|• Issue 804 (2019-03-04): Condres OS 19.02, securely erasing hard drives, new UBports devices coming in 2019, Devuan to host first conference|
|• Issue 803 (2019-02-25): Septor 2019, preventing windows from stealing focus, NetBSD and Nitrux experiment with virtual machines, pfSense upgrading to FreeBSD 12 base|
|• Issue 802 (2019-02-18): Slontoo 18.07.1, NetBSD tests newer compiler, Fedora packaging Deepin desktop, changes in Ubuntu Studio|
|• Issue 801 (2019-02-11): Project Trident 18.12, the meaning of status symbols in top, FreeBSD Foundation lists ongoing projects, Plasma Mobile team answers questions|
|• Issue 800 (2019-02-04): FreeNAS 11.2, using Ubuntu Studio software as an add-on, Nitrux developing znx, matching operating systems to file systems|
|• Issue 799 (2019-01-28): KaOS 2018.12, Linux Basics For Hackers, Debian 10 enters freeze, Ubuntu publishes new version for IoT devices|
|• Issue 798 (2019-01-21): Sculpt OS 18.09, picking a location for swap space, Solus team plans ahead, Fedora trying to get a better user count|
|• Issue 797 (2019-01-14): Reborn OS 2018.11.28, TinyPaw-Linux 1.3, dealing with processes which make the desktop unresponsive, Debian testing Secure Boot support|
|• Issue 796 (2019-01-07): FreeBSD 12.0, Peppermint releases ISO update, picking the best distro of 2018, roundtable interview with Debian, Fedora and elementary developers|
|• Issue 795 (2018-12-24): Running a Pinebook, interview with Bedrock founder, Alpine being ported to RISC-V, Librem 5 dev-kits shipped|
|• Issue 794 (2018-12-17): Void 20181111, avoiding software bloat, improvements to HAMMER2, getting application overview in GNOME Shell|
|• Issue 793 (2018-12-10): openSUSE Tumbleweed, finding non-free packages, Debian migrates to usrmerge, Hyperbola gets FSF approval|
|• Issue 792 (2018-1203): GhostBSD 18.10, when to use swap space, DragonFly BSD's wireless support, Fedora planning to pause development schedule|
|• Issue 791 (2018-11-26): Haiku R1 Beta1, default passwords on live media, Slax and Kodachi update their media, dual booting DragonFly BSD on EFI|
|• Issue 790 (2018-11-19): NetBSD 8.0, Bash tips and short-cuts, Fedora's networking benchmarked with FreeBSD, Ubuntu 18.04 to get ten years of support|
|• Issue 789 (2018-11-12): Fedora 29 Workstation and Silverblue, Haiku recovering from server outage, Fedora turns 15, Debian publishes updated media|
|• Issue 788 (2018-11-05): Clu Linux Live 6.0, examining RAM consumpion, finding support for older CPUs, more Steam support for running Windows games on Linux, update from Solus team|
|• Issue 787 (2018-10-29): Lubuntu 18.10, limiting application access to specific users, Haiku hardware compatibility list, IBM purchasing Red Hat|
|• Issue 786 (2018-10-22): elementary OS 5.0, why init keeps running, DragonFly BSD enables virtual machine memory resizing, KDE neon plans to drop older base|
|• Issue 785 (2018-10-15): Reborn OS 2018.09, Nitrux 1.0.15, swapping hard drives between computers, feren OS tries KDE spin, power savings coming to Linux|
|• Issue 784 (2018-10-08): Hamara 2.1, improving manual pages, UBports gets VoIP app, Fedora testing power saving feature|
|• Issue 783 (2018-10-01): Quirky 8.6, setting up dual booting with Ubuntu and FreeBSD, Lubuntu switching to LXQt, Mint works on performance improvements|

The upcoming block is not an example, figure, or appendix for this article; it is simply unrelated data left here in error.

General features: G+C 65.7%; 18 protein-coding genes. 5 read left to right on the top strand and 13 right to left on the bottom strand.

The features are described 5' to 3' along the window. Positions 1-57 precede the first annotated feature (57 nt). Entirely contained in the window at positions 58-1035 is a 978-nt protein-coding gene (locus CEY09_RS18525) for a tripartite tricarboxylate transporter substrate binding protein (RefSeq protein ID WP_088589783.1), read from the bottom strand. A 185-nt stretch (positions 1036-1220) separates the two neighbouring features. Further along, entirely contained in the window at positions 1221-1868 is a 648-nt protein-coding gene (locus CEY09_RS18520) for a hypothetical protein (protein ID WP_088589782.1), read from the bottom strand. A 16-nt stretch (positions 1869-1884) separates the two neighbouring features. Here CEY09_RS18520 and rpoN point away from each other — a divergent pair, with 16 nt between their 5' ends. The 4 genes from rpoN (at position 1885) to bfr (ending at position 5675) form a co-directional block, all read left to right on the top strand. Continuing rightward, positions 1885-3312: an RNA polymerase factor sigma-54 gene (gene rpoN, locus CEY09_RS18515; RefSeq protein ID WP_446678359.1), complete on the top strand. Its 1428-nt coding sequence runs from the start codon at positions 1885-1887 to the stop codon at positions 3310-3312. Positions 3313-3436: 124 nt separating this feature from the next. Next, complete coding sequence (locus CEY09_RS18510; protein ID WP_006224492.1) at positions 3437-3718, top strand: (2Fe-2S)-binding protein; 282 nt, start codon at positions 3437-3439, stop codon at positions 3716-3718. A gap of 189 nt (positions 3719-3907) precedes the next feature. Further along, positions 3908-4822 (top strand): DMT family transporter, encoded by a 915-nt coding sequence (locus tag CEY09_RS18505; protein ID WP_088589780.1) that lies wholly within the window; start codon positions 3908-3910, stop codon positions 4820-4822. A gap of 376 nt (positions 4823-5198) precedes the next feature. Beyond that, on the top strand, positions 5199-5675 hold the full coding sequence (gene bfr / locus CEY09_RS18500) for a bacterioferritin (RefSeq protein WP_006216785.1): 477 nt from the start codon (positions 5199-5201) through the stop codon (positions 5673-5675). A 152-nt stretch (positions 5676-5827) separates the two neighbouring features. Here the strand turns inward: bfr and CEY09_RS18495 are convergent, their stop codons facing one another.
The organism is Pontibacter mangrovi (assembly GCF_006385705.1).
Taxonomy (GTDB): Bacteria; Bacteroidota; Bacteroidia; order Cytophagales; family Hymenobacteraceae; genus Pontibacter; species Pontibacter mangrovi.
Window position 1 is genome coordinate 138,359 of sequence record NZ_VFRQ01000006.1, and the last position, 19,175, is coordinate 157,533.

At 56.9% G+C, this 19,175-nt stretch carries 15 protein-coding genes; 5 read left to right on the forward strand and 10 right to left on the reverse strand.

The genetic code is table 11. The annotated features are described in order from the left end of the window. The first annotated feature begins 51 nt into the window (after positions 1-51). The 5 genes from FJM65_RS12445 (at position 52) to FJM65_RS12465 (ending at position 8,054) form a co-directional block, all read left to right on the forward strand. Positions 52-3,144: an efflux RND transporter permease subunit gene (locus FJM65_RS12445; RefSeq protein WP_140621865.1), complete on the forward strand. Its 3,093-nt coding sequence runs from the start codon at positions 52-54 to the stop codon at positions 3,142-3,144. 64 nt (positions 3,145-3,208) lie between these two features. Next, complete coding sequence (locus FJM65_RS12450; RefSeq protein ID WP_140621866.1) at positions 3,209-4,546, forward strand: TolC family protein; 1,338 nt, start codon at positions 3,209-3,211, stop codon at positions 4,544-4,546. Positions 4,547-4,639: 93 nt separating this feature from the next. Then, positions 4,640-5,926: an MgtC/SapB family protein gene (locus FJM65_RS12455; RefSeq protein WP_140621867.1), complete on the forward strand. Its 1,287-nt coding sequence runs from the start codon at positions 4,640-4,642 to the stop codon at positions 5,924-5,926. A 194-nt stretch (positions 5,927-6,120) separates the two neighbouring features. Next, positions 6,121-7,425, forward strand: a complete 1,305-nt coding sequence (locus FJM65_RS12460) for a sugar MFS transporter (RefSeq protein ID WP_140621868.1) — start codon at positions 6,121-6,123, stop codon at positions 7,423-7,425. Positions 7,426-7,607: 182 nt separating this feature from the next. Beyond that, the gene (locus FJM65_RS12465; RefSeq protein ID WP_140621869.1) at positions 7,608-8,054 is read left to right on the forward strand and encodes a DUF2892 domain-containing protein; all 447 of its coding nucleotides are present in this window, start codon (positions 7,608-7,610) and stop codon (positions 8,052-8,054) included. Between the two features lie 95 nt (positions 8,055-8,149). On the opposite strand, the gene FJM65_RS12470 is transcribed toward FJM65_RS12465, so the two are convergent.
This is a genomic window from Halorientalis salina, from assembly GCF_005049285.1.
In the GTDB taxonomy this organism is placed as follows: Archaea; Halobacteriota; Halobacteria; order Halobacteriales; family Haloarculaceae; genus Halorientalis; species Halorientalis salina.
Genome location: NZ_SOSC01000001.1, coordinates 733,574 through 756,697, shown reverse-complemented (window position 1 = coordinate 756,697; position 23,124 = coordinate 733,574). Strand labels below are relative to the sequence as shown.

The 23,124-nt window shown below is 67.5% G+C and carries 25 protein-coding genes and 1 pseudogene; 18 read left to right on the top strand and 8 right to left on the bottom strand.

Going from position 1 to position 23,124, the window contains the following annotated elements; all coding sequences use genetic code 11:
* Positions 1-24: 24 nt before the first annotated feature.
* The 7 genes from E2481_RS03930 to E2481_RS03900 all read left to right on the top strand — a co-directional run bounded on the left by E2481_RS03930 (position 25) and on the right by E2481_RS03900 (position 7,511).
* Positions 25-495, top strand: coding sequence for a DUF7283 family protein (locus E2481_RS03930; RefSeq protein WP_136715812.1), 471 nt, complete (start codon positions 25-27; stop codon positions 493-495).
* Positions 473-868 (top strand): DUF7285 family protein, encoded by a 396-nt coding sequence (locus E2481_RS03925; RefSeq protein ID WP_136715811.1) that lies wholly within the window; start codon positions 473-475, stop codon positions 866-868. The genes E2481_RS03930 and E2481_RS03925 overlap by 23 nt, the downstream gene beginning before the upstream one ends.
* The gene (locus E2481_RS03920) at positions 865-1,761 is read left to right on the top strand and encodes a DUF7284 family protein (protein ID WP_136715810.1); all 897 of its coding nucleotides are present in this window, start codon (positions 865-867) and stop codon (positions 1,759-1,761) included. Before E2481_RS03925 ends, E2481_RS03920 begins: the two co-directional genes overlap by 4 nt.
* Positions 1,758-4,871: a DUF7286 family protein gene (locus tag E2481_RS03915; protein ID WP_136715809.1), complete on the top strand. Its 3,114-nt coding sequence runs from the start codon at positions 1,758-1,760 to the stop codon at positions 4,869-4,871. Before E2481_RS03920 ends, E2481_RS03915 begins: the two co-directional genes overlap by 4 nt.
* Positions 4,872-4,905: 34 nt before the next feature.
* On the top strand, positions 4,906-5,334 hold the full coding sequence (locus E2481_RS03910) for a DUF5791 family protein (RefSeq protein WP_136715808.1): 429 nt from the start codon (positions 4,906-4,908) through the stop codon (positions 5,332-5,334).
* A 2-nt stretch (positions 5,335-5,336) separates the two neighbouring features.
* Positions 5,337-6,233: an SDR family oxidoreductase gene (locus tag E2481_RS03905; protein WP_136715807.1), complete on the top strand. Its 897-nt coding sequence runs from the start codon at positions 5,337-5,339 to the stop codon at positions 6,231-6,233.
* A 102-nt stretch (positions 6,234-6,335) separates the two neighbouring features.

|• Issue 782 (2018-09-24): Bodhi Linux 5.0.0, Elive 3.0.0, Solus publishes ISO refresh, UBports invites feedback, Linux Torvalds plans temporary vacation|
|• Issue 781 (2018-09-17): Linux Mint 3 "Debian Edition", file systems for SSDs, MX makes installing Flatpaks easier, Arch team answers questions, Mageia reaches EOL|
|• Issue 780 (2018-09-10): Netrunner 2018.08 Rolling, Fedora improves language support, how to customize Kali Linux, finding the right video drivers|
|• Issue 779 (2018-09-03): Redcore 1806, keeping ISO downloads safe from tampering, Lubuntu makes Calamares more flexible, Ubuntu improves GNOME performance|
|• Issue 778 (2018-08-27): GuixSD 0.15.0, ReactOS 0.4.9, Steam supports Windows games on Linux, Haiku plans for beta, merging disk partitions|
|• Issue 777 (2018-08-20): YunoHost 188.8.131.52, limiting process resource usage, converting file systems on Fedora, Debian turns 25, Lubuntu migrating to Wayland|
|• Issue 776 (2018-08-13): NomadBSD 1.1, Maximum storage limits on Linux, openSUSE extends life for 42.3, updates to the Librem 5 phone interface|
|• Issue 775 (2018-08-06): Secure-K OS 18.5, Linux is about choice, Korora tests community spin, elementary OS hires developer, ReactOS boots on Btrfs|
|• Issue 774 (2018-07-30): Ubuntu MATE & Ubuntu Budgie 18.04, upgrading software from source, Lubuntu shifts focus, NetBSD changes support policy|
|• Issue 773 (2018-07-23): Peppermint OS 9, types of security used by different projects, Mint reacts to bugs in core packages, Slackware turns 25|
|• Issue 772 (2018-07-16): Hyperbola GNU/Linux-libre 0.2.4, UBports running desktop applications, OpenBSD auto-joins wi-fi networks, boot environments and zedenv|
|• Issue 771 (2018-07-09): Linux Lite 4.0, checking CPUs for bugs, configuring GRUB, Mint upgrade instructions, SUSE acquired by EQT|
|• Issue 770 (2018-07-02): Linux Mint 19, Solus polishes desktop experience, MintBox Mini 2, changes to Fedora's installer|
|• Issue 769 (2018-06-25): BunsenLabs Helium, counting Ubuntu users, UBports upgrading to 16.04, Fedora CoreOS, FreeBSD turns 25|
|• Issue 768 (2018-06-18): Devuan 2.0.0, using pkgsrc to manage software, the NOVA filesystem, OpenBSD handles successful cron output|
|• Full list of all issues|
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|Random Distribution |
OSMC (formerly Raspbmc) is a Debian-based minimal Linux distribution that brings the Kodi media centre software to a Raspberry Pi, Apple TV and Vero devices. This device has an excellent form factor and enough power to handle media playback, making it an ideal component in a low-cost HTPC (Home Theatre Personal Computer) setup, yet delivering the same Kodi experience that can be enjoyed on much more costly platforms.